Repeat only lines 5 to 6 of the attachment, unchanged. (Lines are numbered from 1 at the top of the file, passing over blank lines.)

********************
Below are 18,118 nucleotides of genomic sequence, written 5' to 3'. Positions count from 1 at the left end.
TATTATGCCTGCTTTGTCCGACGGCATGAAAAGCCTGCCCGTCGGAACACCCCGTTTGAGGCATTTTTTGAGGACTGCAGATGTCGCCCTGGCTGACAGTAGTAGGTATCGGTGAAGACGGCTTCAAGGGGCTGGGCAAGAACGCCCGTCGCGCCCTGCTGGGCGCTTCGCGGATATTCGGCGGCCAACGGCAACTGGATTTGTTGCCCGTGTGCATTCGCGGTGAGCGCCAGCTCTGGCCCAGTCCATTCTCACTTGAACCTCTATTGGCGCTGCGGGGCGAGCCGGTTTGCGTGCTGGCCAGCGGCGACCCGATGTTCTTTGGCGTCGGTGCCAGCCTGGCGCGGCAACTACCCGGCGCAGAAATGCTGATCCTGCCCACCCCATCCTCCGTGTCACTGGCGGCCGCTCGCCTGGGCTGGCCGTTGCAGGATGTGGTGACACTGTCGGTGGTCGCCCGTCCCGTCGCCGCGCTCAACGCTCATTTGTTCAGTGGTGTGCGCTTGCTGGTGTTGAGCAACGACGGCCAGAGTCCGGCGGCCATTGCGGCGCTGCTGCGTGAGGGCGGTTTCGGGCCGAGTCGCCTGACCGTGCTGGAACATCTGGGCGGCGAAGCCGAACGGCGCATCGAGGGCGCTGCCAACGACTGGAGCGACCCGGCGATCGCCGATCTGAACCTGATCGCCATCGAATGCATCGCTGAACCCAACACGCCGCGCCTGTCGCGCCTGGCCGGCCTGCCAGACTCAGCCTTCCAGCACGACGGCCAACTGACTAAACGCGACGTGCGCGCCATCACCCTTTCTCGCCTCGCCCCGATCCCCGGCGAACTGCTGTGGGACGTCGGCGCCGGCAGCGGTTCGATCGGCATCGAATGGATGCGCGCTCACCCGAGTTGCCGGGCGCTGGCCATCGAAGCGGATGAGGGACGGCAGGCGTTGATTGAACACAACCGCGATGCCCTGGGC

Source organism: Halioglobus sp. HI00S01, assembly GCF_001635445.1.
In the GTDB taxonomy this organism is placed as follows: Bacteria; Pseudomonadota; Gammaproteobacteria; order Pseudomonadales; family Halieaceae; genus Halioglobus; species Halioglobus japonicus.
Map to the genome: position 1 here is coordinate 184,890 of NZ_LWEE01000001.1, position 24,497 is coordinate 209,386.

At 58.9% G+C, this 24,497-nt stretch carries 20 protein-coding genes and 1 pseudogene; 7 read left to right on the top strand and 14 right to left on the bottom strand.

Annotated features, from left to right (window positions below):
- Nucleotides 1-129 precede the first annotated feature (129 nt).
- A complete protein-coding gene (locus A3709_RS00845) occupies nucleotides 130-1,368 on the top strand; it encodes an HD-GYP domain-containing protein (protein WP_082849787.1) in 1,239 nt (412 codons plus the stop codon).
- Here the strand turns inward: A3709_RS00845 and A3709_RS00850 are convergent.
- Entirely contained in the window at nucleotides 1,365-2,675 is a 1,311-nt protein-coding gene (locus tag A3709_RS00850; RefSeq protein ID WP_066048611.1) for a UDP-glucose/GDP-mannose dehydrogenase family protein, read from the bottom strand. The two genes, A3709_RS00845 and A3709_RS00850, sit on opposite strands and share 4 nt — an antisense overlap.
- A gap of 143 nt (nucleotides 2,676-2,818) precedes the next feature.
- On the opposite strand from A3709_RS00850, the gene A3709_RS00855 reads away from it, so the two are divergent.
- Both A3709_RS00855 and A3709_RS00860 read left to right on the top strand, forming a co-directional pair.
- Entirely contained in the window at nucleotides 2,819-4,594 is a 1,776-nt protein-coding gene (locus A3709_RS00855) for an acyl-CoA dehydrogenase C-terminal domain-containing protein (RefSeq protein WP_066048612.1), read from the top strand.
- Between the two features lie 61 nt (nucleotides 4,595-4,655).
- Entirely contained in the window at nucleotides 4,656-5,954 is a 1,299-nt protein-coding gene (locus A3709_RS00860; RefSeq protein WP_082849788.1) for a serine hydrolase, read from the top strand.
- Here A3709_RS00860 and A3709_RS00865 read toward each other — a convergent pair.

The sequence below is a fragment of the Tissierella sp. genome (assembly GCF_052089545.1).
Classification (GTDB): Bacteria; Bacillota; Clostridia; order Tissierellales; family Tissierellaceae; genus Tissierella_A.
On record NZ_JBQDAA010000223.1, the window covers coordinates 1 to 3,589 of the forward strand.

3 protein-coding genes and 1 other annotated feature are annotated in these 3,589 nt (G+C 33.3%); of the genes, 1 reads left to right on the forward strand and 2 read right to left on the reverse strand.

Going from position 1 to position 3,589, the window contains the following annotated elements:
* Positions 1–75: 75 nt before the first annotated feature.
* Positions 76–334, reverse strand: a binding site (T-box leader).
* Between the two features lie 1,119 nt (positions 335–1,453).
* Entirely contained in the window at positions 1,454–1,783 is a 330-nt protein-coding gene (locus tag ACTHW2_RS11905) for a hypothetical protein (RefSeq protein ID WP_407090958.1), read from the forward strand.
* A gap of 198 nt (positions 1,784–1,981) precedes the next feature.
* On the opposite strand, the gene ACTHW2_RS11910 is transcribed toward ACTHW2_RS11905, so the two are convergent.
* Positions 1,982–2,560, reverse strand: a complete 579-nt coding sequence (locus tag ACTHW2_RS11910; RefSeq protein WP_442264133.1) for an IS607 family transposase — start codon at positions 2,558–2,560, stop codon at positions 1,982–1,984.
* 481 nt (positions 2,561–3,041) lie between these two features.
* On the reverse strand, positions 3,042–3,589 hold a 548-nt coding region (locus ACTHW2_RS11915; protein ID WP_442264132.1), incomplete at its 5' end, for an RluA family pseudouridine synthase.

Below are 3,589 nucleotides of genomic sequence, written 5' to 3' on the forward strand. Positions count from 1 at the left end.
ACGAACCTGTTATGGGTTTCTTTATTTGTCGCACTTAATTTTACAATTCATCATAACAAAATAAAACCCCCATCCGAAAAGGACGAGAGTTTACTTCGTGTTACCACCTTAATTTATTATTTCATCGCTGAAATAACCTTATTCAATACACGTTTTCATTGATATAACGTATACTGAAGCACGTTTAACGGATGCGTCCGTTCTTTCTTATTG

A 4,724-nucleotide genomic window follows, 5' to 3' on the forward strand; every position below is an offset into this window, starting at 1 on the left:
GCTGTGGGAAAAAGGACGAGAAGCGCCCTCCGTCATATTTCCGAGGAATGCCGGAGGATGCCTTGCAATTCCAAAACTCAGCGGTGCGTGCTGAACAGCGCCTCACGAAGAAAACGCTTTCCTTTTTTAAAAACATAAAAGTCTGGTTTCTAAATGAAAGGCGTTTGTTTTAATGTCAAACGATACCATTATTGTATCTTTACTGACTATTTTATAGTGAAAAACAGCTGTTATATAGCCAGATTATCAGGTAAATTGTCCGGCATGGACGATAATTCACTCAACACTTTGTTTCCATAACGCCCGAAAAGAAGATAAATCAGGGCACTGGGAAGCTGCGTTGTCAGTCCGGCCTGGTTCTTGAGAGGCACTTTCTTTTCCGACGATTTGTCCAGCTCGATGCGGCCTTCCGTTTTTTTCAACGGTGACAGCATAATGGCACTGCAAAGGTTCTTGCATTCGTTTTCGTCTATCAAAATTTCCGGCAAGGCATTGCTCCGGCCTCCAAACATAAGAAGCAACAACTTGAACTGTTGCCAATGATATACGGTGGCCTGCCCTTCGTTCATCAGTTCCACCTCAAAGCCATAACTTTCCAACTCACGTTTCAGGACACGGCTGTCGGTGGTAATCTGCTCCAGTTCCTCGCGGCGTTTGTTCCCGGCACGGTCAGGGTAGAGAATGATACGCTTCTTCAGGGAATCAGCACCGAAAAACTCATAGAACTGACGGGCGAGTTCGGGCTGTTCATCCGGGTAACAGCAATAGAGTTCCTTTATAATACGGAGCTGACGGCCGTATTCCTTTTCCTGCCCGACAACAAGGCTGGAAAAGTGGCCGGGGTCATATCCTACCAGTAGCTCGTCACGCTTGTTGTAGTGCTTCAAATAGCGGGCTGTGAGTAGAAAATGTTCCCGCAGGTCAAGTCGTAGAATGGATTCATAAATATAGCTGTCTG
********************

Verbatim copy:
Map to the genome: position 1 here is coordinate 184,890 of NZ_LWEE01000001.1, position 24,497 is coordinate 209,386.

At 58.9% G+C, this 24,497-nt stretch carries 20 protein-coding genes and 1 pseudogene; 7 read left to right on the top strand and 14 right to left on the bottom strand.